Karin Bradley, Ulrika Gunnarsson Östling, Meike Schalk
Project Period: 2012-2015
Type: Senior Research Project
Program Area(s): Material Conditions/Critical Projections
Often feminist critiques and political ecology critiques of society are treated within different scientific domains and social practices. Yet, they share a similar structural critique: that of the Western linear developmental model, notions of hierarchy and competition as driving forces in the economy, notions of legitimate knowledge, power relations between genders/species. Both the feminist and political ecology critiques are often vague in terms of future alternative scenarios and have had limited influence on the fields of futures studies and planning for sustainable development, the latter two being traditionally more focused on ecological modernisation and technological progress within the existing development trajectory.
The wider aim of this project is to develop an analytical framework of what may be called futurist feminist political ecology – that can be used for analysis of architecture and planning in relation to normative goals as sustainable development, justice and gender equality.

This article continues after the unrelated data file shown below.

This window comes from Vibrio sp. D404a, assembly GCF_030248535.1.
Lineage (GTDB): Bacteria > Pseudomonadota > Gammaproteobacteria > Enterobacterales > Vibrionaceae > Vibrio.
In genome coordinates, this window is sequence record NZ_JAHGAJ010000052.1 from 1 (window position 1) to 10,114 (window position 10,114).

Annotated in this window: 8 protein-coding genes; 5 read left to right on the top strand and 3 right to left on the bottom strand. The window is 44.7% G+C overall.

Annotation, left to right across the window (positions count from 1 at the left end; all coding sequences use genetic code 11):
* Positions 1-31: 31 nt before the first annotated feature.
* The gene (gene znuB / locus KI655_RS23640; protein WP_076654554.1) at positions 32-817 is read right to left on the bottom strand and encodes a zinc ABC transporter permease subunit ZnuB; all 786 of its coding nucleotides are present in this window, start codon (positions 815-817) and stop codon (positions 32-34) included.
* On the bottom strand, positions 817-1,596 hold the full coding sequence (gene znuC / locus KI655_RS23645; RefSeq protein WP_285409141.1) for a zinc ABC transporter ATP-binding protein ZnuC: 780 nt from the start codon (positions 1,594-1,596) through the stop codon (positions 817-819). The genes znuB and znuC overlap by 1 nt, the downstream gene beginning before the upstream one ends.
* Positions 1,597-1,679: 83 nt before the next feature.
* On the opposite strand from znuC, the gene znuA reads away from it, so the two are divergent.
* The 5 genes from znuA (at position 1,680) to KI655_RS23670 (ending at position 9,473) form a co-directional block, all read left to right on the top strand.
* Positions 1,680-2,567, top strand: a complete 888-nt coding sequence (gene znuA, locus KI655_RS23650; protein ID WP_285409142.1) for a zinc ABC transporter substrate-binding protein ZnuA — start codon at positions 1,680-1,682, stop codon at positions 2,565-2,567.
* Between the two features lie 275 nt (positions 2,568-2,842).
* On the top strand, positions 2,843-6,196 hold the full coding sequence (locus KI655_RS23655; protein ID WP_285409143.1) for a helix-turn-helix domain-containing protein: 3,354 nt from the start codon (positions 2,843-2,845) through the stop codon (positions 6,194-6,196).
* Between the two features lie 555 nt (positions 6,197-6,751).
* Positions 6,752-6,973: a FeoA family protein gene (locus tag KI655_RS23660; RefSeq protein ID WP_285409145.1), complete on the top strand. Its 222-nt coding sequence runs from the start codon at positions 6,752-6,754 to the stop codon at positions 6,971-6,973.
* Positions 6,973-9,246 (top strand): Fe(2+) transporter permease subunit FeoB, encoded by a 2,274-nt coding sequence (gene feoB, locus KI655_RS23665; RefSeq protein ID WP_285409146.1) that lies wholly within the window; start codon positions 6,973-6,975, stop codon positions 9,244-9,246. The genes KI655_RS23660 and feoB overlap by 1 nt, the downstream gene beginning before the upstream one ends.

The more specific objective of this project is to explore and theorize the contemporary eco-feminist discourse, tentatively around two strands: 1) the “radical home making” strand manifested in the writings of Astyk (2008) and Hayes (2010) and 2) the postcapitalist srand manifested in the writings of Gibson-Graham (1996, 2006) and Haug (2000). The material to be studied is books, articles, blogs and projects by the authors mentioned above. Questions for analysis are: how are the futures and practices described in terms of the built environment and use of space stemming from the envisaged social relations, relations to the non-human world and notions of “the home”, “work”, “production” and “development”? What theoretical and ideological perspectives are used to construct “the problems” and the proposed alternatives?
Researcher(s) Bio and Publications